And yet, unlike my elevator speech, my identity as a Unitarian Universalist is not a muddle. On the contrary, it gets more and more solid all the time. The harder I try to “circumscribe the infinite,” the more camaraderie I feel with the efforts of my fellow UUs. The content of their struggles may differ from mine, but I take an ever-increasing pride in their stubborn unwillingness to grab for the easy answer or stifle the inconvenient question.

I just wish—and I know this may sound perverse—that we struggled a little more. I wish we shared more of our individual struggles and did more of our struggling together.


Let me get more specific and more personal: Like Unitarianism and Universalism, I grew up Christian. It’s been nearly four decades since I graduated from my Lutheran elementary school, where we memorized King James Bible verses each evening and recited them each morning, and I still don’t know what to do with Christianity. When I try to embrace it, it runs away from me. When I reject it, it comes back. Inside my head—as inside my church—Christianity is a persistent minority point of view. Sometimes it drives me nuts: Aren’t I done with all this by now? Aren’t we?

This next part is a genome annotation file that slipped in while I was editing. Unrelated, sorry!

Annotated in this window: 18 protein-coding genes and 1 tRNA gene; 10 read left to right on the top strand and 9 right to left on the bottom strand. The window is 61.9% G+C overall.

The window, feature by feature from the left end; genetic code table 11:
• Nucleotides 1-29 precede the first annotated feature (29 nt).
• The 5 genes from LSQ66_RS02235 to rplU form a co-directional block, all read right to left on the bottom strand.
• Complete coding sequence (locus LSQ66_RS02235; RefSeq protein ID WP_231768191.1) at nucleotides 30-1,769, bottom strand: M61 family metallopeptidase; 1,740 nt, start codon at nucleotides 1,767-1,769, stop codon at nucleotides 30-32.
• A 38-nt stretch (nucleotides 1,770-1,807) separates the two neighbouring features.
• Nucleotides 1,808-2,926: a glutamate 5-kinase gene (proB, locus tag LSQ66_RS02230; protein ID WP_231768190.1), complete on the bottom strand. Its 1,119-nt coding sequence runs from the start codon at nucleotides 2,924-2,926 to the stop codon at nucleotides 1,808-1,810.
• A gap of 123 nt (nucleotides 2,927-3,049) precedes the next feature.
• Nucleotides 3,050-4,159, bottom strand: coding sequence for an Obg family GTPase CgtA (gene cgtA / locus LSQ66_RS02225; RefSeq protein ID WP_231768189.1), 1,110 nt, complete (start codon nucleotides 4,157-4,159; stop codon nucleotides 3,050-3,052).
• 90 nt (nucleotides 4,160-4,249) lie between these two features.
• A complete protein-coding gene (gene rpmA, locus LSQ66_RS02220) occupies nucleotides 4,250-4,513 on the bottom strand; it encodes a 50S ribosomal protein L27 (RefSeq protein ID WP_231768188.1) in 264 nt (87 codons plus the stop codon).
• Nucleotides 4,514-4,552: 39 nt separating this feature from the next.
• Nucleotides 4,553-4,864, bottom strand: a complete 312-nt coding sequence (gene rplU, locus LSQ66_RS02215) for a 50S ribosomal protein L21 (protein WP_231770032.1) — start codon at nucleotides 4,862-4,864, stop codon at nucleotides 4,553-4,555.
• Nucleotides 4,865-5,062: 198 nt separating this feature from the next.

But no, I’m not done—and I don’t think Unitarian Universalism is, either. We have a Christian heritage, and we need to come to terms with it.

Recently a book I’ve been writing has had me looking deeper into Unitarian Universalism’s Christian heritage. I found myself reading whole books and sermons—not just the well-selected quotes that make it into responsive readings on Sundays—of foundational Unitarian and Universalist preachers like Channing, Theodore Parker, and Hosea Ballou. It was a time-trip—not just into early nineteenth century New England, but into my personal past as well.